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Sharon Waller Knutson

for Lloyd Clyde Gneiting, who died at 101 of natural causes

Five bronze stars,
an American flag,
and “World War II Veteran”
decorate his ball cap.
Having survived five battles
under General Patton
and teaching his grandchildren
how to drive four-wheelers,

 a banged-up nose and
a handful of stitches
from a fall
don’t worry him a bit.

He’s just irritated
he can’t bowl with
the league this winter,
but as soon as he heals,

he’ll be back to boogying
whenever he rolls a strike,
waltzing and jitterbugging.
and collecting rocks..
On his hundredth birthday,
he rides in a fire truck.
As sirens shriek, seniors cheer,
he smiles, waves, and greets
reporters with a crisp salute.

This poem appeared in a different form in They Affectionately Call Her a Dinosaur (2016).
Used here with permission.


Sharon Waller Knutson lives in a house her husband, Albert, built out of clay from the land on a dirt road in the middle of a wildlife habitat and open range of the Arizona desert. A retired journalist, she writes poetry for readers who don’t normally read poetry. In 2014, Sharon sold her chapbook, My Grandmother Smokes Chesterfields, to winter visitors from all over the world in a café where her husband played guitar and sang country music. Her customers told her they expected her to publish a new poetry book when they returned each year so, in 2015, she published Desert Directions, about her life in the desert. In 2016, she published They Affectionately Call Her a Dinosaur, poems about her customers and other seniors in her life who started new careers, businesses, and relationships after they retired. In 2017, she published I Did it Anyway, poems about how she broke the glass ceiling in the newspaper business in the ‘60s and ‘70s, when women were typically relegated to the society pages. Many more books followed, and now Sharon maintains an entertaining blog called Storyteller Poetry Review. Sharon and Albert (now retired from his music gig) stay busy raising assorted critters and enjoying their 11 grandchildren and 6 great-grandchildren.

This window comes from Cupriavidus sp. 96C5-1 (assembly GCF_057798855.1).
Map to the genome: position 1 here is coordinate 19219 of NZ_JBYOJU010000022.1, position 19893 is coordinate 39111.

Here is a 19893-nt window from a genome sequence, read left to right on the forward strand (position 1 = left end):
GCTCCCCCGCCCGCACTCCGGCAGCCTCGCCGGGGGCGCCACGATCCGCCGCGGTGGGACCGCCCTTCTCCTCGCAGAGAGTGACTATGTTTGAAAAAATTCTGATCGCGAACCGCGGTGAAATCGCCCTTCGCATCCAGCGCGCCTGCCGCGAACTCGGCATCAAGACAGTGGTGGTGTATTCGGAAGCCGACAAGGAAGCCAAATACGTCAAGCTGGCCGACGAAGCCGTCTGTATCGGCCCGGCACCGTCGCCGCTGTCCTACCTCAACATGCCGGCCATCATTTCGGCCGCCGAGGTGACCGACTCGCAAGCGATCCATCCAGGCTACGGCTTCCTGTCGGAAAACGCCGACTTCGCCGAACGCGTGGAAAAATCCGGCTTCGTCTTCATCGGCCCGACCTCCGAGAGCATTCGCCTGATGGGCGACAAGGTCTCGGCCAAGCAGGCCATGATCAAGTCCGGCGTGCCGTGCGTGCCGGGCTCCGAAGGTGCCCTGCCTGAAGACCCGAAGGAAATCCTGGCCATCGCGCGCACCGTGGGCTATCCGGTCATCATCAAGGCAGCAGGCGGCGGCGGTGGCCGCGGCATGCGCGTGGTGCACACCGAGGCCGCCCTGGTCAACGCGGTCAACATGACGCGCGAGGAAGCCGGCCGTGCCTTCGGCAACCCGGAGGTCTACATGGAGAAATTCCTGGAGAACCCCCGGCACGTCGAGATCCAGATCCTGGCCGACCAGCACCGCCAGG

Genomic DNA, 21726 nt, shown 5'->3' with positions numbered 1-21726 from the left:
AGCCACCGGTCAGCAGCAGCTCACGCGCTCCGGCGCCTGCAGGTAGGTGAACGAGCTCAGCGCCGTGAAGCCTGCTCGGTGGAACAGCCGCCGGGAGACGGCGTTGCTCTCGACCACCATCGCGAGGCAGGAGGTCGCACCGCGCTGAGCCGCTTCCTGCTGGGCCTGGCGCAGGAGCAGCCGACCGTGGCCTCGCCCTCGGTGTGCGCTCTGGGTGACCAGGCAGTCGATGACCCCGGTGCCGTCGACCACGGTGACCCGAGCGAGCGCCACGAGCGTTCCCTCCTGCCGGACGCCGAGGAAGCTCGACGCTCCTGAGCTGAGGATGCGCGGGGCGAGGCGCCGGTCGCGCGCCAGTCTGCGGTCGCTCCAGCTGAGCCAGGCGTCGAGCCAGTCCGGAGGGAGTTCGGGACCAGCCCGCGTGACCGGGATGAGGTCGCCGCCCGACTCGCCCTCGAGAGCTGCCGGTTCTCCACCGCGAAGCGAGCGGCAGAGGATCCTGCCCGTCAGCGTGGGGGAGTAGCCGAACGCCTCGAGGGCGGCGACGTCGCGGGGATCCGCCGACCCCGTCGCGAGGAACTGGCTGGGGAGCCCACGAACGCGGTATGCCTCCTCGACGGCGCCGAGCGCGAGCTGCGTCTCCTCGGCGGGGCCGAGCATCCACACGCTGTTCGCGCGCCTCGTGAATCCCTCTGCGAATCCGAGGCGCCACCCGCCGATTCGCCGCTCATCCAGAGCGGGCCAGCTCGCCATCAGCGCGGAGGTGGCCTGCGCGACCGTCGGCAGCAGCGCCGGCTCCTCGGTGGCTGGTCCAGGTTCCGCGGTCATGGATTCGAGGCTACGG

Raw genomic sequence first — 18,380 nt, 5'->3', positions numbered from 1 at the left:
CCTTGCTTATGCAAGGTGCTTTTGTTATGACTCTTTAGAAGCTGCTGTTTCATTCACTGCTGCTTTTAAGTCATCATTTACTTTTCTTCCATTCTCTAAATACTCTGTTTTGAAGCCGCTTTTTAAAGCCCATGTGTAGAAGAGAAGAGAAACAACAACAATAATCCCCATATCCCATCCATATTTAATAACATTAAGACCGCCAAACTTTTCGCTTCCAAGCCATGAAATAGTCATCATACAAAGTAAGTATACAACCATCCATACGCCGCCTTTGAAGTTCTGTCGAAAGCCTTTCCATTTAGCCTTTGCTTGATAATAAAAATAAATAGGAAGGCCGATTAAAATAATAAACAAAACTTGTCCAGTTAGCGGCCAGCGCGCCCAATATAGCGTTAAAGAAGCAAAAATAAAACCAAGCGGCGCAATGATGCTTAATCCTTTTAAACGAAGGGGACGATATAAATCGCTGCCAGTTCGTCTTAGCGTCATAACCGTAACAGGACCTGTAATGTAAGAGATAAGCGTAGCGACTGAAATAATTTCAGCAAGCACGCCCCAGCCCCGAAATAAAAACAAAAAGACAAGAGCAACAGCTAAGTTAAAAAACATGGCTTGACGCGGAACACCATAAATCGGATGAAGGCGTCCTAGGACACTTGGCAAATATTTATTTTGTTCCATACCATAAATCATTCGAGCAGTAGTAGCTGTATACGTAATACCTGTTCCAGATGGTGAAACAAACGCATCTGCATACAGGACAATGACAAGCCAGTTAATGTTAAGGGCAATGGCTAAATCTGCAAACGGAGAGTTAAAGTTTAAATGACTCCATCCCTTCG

Post New Comment:
michael escoubas:
As veterans we fight the wars we are given . . . even the unpopular ones such as Vietnam. Mr. Gneiting's valiant yet humble service in WW II, truly is representative of the patriotic spirit that has defined the greatness of America.
Posted 11/11/2020 07:28 PM
Very moving - thank you!
Posted 11/11/2020 07:17 PM
Lori Levy:
Beautiful tribute to this man.
Posted 11/11/2020 03:02 PM
Your poem presents not only a hero, but a role model for us all! Good poem!
Posted 11/11/2020 01:18 PM
Shoshauna Shy:
I'd like to know this man!
Posted 11/11/2020 12:25 PM
Mr Gneiting, I salute you!
Posted 11/11/2020 11:33 AM
I think it must be Sharon's background as a journalist that sharpened her storytelling gift. We always know the who, when, where and by the time the poem ends, the why.I am a fan!
Posted 11/11/2020 09:14 AM
I can see the bunting. Great fun.
Posted 11/11/2020 08:34 AM
Stephen Anderson:
What a wonderful poetic salute !
Posted 11/11/2020 08:00 AM

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